Sir William Orpen


Featured Artist - Sir William Orpen - By Keith Potts

The Refugee
The Refugee
The chef
The chef

Sir William Orpen - Master Portrait Artist

Major Sir William Orpen (1878 - 1931) - the most eminent portrait artist of the earliest 20th century and yet many have never heard of him.

However you may recollect the BBC's 'Antiques Roadshow' episode a few years ago in which the painting of a beautiful woman called 'The Refugee' was featured at the Imperial War Museum . It turned out to ne a genuine picture by William Orpen of his lover Yvonne Aubicq valued at £250,000.

William Orpen was born in 1878 in Dublin. He was the fourth son of Arthur Open a middle class protestant solicitor, his mother was the eldest daughter of Charles Cualfield Bishop of Nassau.

'Little Orpse' ,as he liked to call himself, became a student of the Dublin Art School age thirteen, won every prize there including the British Isles Life Drawing prize. Age seventeen he joined the Slade School in London where his tutors included the surgeon Henry Tonks and Phillip Steer.

Orpen, together with fellow student Augustus John, founded the Chelsea Art School in 1903 however the venture was short -lived. Meanwhile, Orpen had started to teach at the Metropolitan School of Art in Dublin for short periods during the year and in both schools he is known to have lectured in anatomy.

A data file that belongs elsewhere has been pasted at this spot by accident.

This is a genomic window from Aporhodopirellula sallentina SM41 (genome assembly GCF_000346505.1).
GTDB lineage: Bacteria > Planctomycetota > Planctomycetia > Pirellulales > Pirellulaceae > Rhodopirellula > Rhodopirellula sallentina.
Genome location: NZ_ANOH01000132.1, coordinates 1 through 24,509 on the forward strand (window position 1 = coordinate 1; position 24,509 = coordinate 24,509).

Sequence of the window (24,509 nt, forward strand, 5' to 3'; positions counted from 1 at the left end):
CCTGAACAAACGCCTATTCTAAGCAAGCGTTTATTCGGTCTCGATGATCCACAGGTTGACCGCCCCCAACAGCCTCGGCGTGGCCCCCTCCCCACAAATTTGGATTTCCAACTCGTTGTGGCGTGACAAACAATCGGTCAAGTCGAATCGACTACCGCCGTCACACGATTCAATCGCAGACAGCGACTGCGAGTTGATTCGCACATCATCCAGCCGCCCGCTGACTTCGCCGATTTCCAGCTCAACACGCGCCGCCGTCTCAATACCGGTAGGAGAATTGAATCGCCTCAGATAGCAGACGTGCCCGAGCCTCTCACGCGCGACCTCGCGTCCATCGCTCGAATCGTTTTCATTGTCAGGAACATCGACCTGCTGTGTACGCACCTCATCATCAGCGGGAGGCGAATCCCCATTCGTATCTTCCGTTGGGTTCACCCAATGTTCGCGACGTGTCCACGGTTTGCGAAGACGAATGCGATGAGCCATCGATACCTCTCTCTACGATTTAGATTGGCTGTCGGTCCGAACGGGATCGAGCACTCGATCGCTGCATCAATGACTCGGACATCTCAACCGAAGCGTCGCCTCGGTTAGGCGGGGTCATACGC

Before and after WW1 Orpen became one of the most fashionable and well known society portrait painters. In 1920 it was said that he charged 2,000 guineas (£125,000 in today's money) for a full length portrait.

Orpen was an official war artist in France and was given the rank of major . 138 paintings of military heroes and devastated battle scenes and now deposited in the Imperial War Museum.

Orpen used a number of different canvas types , sizes and suppliers in his career . Chenil & co., supplied him witha range of prepared surfaces and groundsin a variety of colours. Orpen also adapted commercially prepared whaite canvases with his own dark and mid-tone primers. Flesh tones being achieved using brown or dark grey a similar technique adopted by Velasquez and Rubens. Mid-tones and shadows being achieved by the use of thin layers of translutent flesh paint exposing the dark under painting.

His colours, purchased commercially, include ivory black, flake white, vermillion, rose madder, strontium yellow, cerukean blue, cobalt blue ,viridian, emerald green, sienna, umber, yellow ocre and light red.

Orpen used a wide variety of brushes , the long haired filbert was named in his honour.

The confidence of Orpen is suggested by the way he worked. a few of his complex paintings being based on charcoal under drawings . However he preferred to sketch his portraits with paint directly on to the canvas. His paintings then built up with thin applications of colour worked wet in wet. Many of his works were spontaneous executed at speed without alterations - he was indeed a true master.

Keith Potts